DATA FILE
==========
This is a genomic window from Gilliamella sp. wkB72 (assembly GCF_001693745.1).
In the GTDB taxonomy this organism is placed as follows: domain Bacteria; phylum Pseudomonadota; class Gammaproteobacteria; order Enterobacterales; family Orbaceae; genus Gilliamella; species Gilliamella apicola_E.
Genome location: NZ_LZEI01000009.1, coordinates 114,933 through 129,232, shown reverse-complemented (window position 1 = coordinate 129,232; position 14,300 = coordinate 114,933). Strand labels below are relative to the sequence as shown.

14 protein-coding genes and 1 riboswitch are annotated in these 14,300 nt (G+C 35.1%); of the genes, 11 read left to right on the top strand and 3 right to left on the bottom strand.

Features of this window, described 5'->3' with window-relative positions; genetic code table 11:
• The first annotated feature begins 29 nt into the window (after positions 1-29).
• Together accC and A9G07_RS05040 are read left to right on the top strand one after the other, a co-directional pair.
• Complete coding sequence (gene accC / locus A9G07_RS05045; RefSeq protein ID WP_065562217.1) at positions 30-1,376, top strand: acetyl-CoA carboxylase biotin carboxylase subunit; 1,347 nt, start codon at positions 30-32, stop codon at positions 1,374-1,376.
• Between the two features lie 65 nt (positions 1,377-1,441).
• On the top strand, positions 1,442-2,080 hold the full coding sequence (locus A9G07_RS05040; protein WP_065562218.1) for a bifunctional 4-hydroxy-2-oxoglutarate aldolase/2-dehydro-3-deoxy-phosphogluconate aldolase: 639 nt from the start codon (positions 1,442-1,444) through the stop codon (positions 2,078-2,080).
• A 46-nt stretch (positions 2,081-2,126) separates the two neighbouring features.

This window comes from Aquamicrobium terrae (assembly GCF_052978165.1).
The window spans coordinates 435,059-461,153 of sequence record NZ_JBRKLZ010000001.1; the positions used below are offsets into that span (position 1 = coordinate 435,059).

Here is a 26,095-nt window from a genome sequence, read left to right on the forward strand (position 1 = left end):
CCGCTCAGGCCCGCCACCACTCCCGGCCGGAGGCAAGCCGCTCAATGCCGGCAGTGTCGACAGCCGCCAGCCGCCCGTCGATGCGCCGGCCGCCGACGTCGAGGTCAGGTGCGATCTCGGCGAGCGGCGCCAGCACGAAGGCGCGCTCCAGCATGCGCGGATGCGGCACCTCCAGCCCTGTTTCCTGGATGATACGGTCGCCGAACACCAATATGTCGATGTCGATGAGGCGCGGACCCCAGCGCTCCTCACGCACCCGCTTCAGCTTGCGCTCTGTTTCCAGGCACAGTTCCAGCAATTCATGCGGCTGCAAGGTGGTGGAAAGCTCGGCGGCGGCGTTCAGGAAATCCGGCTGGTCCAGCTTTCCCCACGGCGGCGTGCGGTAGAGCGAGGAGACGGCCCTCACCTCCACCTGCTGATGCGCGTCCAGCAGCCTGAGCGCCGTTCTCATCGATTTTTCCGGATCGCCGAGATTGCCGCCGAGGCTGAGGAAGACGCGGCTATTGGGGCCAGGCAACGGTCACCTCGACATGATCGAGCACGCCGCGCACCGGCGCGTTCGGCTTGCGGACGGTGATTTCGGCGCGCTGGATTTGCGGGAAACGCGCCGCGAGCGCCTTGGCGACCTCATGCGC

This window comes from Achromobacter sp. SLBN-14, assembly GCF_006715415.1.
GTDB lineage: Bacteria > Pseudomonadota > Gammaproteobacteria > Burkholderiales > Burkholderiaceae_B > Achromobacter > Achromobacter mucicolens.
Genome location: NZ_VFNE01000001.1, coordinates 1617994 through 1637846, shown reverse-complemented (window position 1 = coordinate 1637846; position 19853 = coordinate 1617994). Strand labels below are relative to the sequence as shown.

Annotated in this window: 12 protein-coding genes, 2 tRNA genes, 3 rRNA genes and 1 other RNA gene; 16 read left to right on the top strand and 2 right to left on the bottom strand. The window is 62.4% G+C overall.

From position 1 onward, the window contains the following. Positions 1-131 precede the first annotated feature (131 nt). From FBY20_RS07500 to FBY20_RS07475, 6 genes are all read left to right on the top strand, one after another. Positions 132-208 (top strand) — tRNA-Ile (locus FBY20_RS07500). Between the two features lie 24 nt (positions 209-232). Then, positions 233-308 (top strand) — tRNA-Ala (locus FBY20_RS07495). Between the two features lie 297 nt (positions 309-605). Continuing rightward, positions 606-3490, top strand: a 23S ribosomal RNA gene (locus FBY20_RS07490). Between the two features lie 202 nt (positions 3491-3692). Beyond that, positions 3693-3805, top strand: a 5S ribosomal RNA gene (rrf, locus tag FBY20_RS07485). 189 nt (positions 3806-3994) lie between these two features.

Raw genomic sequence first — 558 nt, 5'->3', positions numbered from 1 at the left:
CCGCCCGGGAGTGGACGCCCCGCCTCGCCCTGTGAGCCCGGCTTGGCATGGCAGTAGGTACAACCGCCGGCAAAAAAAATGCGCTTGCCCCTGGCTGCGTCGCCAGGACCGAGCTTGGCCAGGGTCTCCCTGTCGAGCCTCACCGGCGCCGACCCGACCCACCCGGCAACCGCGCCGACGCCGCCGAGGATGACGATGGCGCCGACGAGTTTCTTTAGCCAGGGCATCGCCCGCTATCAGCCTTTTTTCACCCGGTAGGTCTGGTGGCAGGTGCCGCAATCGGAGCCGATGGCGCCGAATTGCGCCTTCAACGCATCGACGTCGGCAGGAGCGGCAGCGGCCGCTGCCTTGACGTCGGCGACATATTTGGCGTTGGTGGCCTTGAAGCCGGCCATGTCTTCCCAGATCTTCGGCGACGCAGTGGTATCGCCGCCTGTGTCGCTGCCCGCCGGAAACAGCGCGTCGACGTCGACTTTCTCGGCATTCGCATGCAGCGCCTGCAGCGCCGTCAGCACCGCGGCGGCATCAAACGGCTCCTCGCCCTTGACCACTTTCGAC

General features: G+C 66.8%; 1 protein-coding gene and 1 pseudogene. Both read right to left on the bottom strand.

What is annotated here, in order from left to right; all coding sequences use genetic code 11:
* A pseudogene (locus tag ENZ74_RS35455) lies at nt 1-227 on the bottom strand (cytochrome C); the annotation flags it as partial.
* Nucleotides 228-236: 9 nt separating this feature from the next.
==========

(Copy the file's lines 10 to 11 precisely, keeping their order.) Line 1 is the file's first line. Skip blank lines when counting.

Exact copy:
• On the top strand, positions 1,442-2,080 hold the full coding sequence (locus A9G07_RS05040; protein WP_065562218.1) for a bifunctional 4-hydroxy-2-oxoglutarate aldolase/2-dehydro-3-deoxy-phosphogluconate aldolase: 639 nt from the start codon (positions 1,442-1,444) through the stop codon (positions 2,078-2,080).
• A 46-nt stretch (positions 2,081-2,126) separates the two neighbouring features.